It’s weekend, which is good. The sun is shining, which is also good. And a new festival is around the corner, which is just great! Next week is the Diwali festival. Like most festivals here in India, it lasts for a few days. Five to be precise. Diwali is known as the festival of lights. Diwali comes from the word Deepvalia, which means “row of lamps”. So during this festival there are lamps everywhere. The shops have off course taken this opportunity to sell some extra stuff. As I do try to do a bit like the locals, I also had to buy some candles today. This you can see at the picture below.
Not just do we use candles. We also use this other kind of lamps, which I don’t really know the name of. But it might be that I will have some of them in my flat soon.
Some, or maybe most, kids have another way to create row of lamps during the festival. They use firecrackers! And a lot of them. Already now you can see and hear kids with cap pistols in the streets. And I do think that shops are selling more fireworks than they are selling candles. My colleagues have warned me that on the most important day during the festival, Wednesday the 3rd to be precise, there will be so much firework that the whole air will be polluted! Let’s see. I’m looking forward to it anyway. Now when I write this, it is early Saturday evening, and I can a lot of firecrackers outside.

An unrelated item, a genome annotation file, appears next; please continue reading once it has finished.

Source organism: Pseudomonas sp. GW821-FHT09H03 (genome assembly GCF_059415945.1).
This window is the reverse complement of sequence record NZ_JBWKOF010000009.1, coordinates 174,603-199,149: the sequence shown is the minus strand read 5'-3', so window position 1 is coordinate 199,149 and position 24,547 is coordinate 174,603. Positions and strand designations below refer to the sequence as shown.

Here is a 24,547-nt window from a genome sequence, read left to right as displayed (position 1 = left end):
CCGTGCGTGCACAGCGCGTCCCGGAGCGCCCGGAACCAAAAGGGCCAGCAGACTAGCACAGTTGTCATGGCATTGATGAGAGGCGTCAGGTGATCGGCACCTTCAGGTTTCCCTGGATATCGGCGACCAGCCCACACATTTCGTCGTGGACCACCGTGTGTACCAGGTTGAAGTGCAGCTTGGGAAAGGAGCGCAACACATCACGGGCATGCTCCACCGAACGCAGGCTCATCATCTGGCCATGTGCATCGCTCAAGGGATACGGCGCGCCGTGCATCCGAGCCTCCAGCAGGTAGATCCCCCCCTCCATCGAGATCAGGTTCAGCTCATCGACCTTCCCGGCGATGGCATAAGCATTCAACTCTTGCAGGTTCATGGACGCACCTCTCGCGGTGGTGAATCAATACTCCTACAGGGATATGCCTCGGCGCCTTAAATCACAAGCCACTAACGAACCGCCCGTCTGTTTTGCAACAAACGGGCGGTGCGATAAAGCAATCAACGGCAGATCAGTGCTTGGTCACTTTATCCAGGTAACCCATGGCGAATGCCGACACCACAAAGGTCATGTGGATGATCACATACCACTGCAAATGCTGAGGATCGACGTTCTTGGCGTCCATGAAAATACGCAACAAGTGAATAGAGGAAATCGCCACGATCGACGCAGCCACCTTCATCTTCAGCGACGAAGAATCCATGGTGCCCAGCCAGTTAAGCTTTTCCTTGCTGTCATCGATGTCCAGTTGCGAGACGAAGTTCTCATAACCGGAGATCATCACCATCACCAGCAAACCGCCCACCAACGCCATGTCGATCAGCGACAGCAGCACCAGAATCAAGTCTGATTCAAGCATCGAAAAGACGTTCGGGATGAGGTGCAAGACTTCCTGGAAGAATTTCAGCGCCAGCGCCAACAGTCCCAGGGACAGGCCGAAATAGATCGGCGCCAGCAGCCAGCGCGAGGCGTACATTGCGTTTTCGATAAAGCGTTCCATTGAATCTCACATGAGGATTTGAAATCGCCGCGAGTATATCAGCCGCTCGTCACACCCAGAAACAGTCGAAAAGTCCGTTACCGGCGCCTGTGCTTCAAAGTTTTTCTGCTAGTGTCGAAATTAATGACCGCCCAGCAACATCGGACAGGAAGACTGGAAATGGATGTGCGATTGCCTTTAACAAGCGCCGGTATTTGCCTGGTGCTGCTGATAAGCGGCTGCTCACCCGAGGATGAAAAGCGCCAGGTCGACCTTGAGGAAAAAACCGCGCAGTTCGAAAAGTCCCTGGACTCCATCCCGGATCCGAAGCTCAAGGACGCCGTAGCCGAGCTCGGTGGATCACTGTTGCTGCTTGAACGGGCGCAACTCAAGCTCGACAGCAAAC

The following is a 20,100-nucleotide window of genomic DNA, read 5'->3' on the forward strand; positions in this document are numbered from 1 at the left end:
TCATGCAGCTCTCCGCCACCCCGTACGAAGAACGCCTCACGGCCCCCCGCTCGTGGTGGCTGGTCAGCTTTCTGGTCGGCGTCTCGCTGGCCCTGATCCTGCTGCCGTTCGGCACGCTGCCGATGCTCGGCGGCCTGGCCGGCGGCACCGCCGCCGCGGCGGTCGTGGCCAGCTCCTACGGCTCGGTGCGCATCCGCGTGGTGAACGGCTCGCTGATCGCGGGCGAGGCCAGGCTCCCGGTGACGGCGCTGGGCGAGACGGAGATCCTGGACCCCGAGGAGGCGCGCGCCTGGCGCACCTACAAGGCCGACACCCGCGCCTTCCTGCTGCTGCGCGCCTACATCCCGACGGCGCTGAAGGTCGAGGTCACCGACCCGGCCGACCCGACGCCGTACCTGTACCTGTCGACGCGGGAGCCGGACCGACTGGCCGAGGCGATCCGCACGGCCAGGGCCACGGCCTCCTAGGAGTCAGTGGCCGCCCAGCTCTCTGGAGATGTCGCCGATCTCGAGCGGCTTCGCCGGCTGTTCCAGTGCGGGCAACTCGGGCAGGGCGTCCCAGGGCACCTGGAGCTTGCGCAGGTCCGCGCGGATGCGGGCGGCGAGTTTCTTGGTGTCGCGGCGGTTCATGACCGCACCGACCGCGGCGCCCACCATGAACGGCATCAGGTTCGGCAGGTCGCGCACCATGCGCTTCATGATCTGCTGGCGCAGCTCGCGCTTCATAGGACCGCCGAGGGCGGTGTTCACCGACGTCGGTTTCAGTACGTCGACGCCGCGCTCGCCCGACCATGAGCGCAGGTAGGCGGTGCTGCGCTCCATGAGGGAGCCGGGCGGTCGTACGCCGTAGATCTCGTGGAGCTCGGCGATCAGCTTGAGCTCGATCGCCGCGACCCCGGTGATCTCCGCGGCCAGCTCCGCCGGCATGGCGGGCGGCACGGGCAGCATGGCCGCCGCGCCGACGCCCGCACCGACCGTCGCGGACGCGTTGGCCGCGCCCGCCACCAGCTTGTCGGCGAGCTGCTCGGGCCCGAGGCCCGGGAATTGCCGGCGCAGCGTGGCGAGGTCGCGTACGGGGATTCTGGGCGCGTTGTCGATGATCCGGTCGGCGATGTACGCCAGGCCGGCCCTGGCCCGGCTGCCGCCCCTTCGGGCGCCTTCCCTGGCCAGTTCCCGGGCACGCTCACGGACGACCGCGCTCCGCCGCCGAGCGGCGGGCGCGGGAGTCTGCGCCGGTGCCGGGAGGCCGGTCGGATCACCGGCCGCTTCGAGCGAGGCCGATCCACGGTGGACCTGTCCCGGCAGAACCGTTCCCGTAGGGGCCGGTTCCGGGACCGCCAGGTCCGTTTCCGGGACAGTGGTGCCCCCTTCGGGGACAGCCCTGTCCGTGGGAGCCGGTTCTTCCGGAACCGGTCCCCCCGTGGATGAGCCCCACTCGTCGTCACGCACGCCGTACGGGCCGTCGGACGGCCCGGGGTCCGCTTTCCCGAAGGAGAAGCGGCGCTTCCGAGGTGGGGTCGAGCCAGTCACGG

Diwali also have a religious meaning. It is important both in Hinduism, Jainism and in Sikhism. In Hinduism, Deepavali marks the return of Lord Rama to his kingdom of Ayodhya after defeating (the demon king) Ravana, the ruler of Lanka, in the epic Ramayana. In Jainism, Diwali marks the attainment of moksha by Mahavira in 527 BC. In Sikhism, Deepavali commemorates the return of Guru Har Gobind Ji to Amritsar after freeing 52 Hindu kings imprisoned in Fort Gwalior by Emperor Jahangir; the people lit candles and diyas to celebrate his return. This is the reason Sikhs also refer to Deepavali as Bandi Chhorh Divas, “the day of release of detainees”. (This text is taken directly from Wikipedia).
During Diwali it is also normal to create Rangolis at the ground. Rangolis are basically powder that are scattered at the ground in nice shapes. Hopefully I will be able to see some of this during the festival and picture it. So far I have only seen it in the shops where the Rangoli powder is sold.
It should be an interesting week!
Talk to you soon!